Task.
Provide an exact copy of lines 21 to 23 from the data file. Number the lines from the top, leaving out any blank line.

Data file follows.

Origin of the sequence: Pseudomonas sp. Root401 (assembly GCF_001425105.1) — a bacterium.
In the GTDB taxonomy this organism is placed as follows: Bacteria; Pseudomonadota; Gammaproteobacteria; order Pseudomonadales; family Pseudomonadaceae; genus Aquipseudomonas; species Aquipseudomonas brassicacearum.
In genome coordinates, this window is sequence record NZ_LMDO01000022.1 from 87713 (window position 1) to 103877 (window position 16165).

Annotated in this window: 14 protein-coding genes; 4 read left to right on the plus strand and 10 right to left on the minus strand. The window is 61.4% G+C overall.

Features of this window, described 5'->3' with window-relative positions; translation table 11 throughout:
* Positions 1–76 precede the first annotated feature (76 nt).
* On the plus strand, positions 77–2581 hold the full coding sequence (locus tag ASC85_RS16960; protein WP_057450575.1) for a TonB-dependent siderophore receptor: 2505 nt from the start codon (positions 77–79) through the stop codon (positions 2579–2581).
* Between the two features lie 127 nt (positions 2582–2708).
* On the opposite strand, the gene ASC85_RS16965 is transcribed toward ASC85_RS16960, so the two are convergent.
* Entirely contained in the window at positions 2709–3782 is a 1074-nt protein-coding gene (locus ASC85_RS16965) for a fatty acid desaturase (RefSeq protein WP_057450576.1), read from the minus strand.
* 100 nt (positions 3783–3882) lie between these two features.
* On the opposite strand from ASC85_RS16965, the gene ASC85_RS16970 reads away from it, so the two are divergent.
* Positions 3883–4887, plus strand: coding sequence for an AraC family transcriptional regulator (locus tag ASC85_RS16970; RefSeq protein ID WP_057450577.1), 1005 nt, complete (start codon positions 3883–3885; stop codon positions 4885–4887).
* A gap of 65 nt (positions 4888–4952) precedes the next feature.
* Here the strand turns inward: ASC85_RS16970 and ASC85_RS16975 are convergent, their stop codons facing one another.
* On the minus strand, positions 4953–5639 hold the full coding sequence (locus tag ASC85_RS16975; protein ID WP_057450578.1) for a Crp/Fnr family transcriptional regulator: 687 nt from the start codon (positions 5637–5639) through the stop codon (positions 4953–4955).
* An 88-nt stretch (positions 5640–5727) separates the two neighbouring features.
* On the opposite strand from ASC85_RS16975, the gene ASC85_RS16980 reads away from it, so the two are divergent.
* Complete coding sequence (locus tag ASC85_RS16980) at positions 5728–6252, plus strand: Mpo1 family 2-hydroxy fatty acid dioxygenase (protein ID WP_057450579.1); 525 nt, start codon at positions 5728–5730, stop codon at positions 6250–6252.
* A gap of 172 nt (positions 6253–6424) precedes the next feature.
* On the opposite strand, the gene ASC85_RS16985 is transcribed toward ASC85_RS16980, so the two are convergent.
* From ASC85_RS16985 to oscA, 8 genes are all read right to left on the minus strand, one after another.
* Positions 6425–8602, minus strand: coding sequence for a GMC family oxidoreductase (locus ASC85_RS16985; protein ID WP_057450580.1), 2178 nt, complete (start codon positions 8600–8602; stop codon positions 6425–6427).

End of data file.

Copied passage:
* On the opposite strand, the gene ASC85_RS16985 is transcribed toward ASC85_RS16980, so the two are convergent.
* From ASC85_RS16985 to oscA, 8 genes are all read right to left on the minus strand, one after another.
* Positions 6425–8602, minus strand: coding sequence for a GMC family oxidoreductase (locus ASC85_RS16985; protein ID WP_057450580.1), 2178 nt, complete (start codon positions 8600–8602; stop codon positions 6425–6427).